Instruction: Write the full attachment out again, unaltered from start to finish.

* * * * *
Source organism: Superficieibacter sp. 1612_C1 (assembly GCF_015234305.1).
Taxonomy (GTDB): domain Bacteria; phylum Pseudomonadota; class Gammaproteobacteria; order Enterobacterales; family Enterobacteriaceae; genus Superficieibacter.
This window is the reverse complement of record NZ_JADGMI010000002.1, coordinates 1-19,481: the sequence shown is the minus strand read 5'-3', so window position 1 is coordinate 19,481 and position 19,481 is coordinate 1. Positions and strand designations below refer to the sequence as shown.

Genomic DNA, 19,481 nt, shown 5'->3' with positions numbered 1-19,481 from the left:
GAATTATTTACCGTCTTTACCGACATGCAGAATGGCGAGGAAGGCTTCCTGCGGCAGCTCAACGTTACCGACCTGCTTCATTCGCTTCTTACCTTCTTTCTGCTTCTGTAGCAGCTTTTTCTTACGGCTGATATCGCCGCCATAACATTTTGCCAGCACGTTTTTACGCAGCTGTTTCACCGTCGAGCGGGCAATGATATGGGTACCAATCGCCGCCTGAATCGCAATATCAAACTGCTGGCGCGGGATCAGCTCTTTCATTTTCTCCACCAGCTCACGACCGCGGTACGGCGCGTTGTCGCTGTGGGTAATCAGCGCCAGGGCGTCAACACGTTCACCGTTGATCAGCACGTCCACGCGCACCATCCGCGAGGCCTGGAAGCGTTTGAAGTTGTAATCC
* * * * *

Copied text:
Source organism: Superficieibacter sp. 1612_C1 (assembly GCF_015234305.1).
Taxonomy (GTDB): domain Bacteria; phylum Pseudomonadota; class Gammaproteobacteria; order Enterobacterales; family Enterobacteriaceae; genus Superficieibacter.
This window is the reverse complement of record NZ_JADGMI010000002.1, coordinates 1-19,481: the sequence shown is the minus strand read 5'-3', so window position 1 is coordinate 19,481 and position 19,481 is coordinate 1. Positions and strand designations below refer to the sequence as shown.

Genomic DNA, 19,481 nt, shown 5'->3' with positions numbered 1-19,481 from the left:
GAATTATTTACCGTCTTTACCGACATGCAGAATGGCGAGGAAGGCTTCCTGCGGCAGCTCAACGTTACCGACCTGCTTCATTCGCTTCTTACCTTCTTTCTGCTTCTGTAGCAGCTTTTTCTTACGGCTGATATCGCCGCCATAACATTTTGCCAGCACGTTTTTACGCAGCTGTTTCACCGTCGAGCGGGCAATGATATGGGTACCAATCGCCGCCTGAATCGCAATATCAAACTGCTGGCGCGGGATCAGCTCTTTCATTTTCTCCACCAGCTCACGACCGCGGTACGGCGCGTTGTCGCTGTGGGTAATCAGCGCCAGGGCGTCAACACGTTCACCGTTGATCAGCACGTCCACGCGCACCATCCGCGAGGCCTGGAAGCGTTTGAAGTTGTAATCC